The surface read of Instagram’s announcement of a messaging-like feature today was a bit underwhelming. Like Instagram video before it, it seemed like a me-too add-on to compete with another, almost completely dissimilar content sharing app, one that happened to have spurned Instagram’s own owner.
But the announcement failed to make mention of an Instagram Direct feature that makes it strangely competitive with Snapchat’s ephemeral messaging (and in a way, even better): senders can delete sent photos directly from their recipients’ phones, at any time, even while a recipient is viewing it.
Instagram Direct mimics some of the functionality of Snapchat for photo-sending: users snap a picture, select up to 15 recipients from a list of people they follow, and send the photo off. Instagram then generates a visualization of the recipients underneath the photo and shows when each has viewed the photo, as well as if they’ve “liked” it.
Unlike Snapchat, however, Instagram attempts to encourage the permanence of the photo by generating a comment thread below it, as with photos posted to a user’s Instagram feed. This makes an Instagram Direct inbox seem, in sum, closer to a Facebook photo album. But what makes Instagram Direct different is that the sender remains in control of the existence of the photo even after it’s been sent.
The experience of accidentally sending an e-mail or message, either in error or anger, is a familiar one. Actual opportunities to undo a message are rare—Gmail offers a brief “undo” option for sent e-mails, for instance, and certain types of Microsoft Exchange server setups facilitate this. But with Internet messaging, generally, once it’s out there, it’s out there.
Instagram Direct not only leaves the detonation button in the hands of the sender, but the act of deleting a photo interrupts the recipient’s viewing of the photo. For example, say Jimmy sends John an Instagram Direct photo of a hot dog. John opens the photo to view it, and the read receipt on the photo notifies Jimmy that John has opened it. If Jimmy swipes the message to delete it from his inbox as John gazes upon the hot dog, John’s viewing experience will be interrupted by a “This photo has been deleted” dialog. The photo is also no longer listed in John’s inbox. If Jimmy hadn’t deleted the photo, John could not himself delete it, only “hide” it in his inbox.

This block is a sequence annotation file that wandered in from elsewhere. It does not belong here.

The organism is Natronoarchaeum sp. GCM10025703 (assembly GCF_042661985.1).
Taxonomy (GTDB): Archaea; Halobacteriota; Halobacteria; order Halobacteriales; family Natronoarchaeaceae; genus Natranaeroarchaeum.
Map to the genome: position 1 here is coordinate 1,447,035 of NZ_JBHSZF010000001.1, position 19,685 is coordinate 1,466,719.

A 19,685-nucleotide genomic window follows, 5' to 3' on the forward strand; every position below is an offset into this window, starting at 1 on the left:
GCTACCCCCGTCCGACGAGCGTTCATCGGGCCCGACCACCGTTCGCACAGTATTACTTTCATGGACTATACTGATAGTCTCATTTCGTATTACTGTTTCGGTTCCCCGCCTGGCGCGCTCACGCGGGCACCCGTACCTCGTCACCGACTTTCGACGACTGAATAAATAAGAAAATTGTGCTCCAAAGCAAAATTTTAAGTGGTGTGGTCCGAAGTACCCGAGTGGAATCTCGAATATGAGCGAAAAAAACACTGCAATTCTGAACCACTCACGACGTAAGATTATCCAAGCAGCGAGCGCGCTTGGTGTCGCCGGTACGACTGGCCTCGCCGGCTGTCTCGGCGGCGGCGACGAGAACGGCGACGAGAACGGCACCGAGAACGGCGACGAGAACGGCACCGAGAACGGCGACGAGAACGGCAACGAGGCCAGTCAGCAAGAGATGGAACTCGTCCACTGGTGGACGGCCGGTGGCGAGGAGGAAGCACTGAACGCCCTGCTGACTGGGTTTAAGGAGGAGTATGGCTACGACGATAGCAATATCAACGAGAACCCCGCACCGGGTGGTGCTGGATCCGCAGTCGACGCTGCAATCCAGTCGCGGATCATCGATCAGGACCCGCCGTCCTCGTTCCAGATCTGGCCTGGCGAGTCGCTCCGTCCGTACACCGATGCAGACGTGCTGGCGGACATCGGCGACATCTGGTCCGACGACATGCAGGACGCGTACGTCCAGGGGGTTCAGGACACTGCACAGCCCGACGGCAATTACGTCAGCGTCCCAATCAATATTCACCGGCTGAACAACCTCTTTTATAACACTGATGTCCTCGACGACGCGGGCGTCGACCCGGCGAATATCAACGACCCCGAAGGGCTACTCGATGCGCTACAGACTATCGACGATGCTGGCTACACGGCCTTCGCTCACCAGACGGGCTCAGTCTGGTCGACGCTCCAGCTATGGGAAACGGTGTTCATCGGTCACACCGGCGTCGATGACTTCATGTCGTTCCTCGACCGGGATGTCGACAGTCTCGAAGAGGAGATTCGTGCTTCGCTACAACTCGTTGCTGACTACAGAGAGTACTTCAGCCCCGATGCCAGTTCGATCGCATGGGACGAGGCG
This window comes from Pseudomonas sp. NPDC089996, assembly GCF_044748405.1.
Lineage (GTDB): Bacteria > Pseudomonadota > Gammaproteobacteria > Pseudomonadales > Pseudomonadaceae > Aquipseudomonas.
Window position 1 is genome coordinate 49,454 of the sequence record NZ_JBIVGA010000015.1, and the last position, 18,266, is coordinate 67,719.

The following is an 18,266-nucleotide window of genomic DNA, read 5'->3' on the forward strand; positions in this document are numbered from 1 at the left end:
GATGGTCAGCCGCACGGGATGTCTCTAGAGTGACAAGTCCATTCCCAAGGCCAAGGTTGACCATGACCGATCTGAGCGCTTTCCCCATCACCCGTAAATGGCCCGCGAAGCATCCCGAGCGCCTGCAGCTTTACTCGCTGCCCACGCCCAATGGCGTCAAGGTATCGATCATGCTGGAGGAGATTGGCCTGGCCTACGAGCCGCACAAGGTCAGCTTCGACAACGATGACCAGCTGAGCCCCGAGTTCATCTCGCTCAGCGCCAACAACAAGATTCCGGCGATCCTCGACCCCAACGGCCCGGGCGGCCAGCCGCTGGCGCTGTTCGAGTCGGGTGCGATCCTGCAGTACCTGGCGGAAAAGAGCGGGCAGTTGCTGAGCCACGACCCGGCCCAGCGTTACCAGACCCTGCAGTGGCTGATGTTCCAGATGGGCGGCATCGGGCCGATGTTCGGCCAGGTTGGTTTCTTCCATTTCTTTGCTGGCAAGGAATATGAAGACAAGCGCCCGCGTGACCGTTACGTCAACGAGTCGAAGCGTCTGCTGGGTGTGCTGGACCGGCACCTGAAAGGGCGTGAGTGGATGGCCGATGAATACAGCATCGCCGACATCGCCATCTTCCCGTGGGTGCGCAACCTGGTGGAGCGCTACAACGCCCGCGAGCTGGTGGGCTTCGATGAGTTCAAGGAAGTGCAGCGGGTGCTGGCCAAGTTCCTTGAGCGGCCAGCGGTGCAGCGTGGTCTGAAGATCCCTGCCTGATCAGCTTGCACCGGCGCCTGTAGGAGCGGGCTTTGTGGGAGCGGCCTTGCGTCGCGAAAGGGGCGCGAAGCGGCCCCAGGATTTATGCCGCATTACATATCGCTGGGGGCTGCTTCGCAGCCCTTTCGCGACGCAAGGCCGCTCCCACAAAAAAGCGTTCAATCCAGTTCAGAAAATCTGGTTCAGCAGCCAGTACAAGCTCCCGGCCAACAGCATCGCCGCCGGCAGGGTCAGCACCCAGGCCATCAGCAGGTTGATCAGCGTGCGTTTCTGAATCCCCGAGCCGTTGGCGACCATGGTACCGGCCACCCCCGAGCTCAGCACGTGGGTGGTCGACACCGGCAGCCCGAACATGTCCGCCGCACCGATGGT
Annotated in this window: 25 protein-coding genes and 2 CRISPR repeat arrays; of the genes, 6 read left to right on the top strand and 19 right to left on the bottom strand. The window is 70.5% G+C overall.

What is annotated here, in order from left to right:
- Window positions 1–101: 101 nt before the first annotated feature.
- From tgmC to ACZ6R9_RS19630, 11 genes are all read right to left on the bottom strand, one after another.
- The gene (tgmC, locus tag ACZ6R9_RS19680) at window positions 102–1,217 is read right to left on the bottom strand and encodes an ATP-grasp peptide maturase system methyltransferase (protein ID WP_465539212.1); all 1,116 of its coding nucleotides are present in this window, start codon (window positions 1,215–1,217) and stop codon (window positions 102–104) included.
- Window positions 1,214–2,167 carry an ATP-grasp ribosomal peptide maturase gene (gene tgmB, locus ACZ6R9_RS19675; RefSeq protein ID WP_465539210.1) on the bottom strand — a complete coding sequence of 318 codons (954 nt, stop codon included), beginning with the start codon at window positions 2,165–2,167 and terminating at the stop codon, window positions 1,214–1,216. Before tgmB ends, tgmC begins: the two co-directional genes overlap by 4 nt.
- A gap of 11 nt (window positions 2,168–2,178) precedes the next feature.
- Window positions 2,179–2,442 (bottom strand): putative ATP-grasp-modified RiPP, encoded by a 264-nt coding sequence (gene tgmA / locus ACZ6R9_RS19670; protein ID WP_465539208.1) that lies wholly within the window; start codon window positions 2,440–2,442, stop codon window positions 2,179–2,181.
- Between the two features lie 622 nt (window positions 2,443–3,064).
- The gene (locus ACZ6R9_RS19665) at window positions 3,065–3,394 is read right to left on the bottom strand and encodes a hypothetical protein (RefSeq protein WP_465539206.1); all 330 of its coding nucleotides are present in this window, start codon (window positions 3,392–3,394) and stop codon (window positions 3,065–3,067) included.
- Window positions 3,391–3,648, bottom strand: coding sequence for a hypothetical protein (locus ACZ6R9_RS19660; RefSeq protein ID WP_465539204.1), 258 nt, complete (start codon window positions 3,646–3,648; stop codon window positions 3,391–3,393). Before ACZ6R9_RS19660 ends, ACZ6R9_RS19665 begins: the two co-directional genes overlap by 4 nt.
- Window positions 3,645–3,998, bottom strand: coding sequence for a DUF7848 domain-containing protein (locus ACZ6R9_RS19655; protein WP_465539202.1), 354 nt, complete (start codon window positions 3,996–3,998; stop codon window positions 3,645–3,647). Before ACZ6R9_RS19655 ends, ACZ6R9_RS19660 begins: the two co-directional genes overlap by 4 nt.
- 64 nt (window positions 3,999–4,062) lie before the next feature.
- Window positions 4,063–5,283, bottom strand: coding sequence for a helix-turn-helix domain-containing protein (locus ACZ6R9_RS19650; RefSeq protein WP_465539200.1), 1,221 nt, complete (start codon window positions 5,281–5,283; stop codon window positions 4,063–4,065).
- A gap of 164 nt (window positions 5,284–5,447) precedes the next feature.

Not only can a message be deleted prior to viewing, but senders can fully operate on their own regret: if they send a picture and no longer want the recipient to see it, they can confirm via the read receipt it hasn’t yet been viewed and then remove it from the recipient’s inbox.
This type of ephemerality may be less intentional than just a consequence of being an offshoot of Instagram proper. Likewise, a photo deleted from one’s own profile removes it from the feed of all that person’s followers. It’s similar to sharing a Facebook photo or Google+ post privately, but deleting those items will not pull them out from under viewers who have them open already.
This is both more and less control than Snapchat offers: if Instagram users want to ensure a photo is seen for only an instant, they have to babysit their message and wait for the recipient to open it. The Instagram Direct deletion process also requires a fair bit more dexterity and labor than Snapchat’s timer does. But Instagram Direct senders also hold that delete button for as long as the photo exists.
Of course, ephemerality on either Snapchat or Instagram is a fuzzy concept. While Instagram prevents users from directly saving any Instagram files, including messages, users can still screenshot them or take photos with secondary devices. These workarounds have become common techniques among some of Snapchat’s more illicit users. Instagram Direct is new today, so whether it will actually capture any of Snapchat’s audience is not yet clear. But the app turns out to be a slightly better competitor than it seemed at first.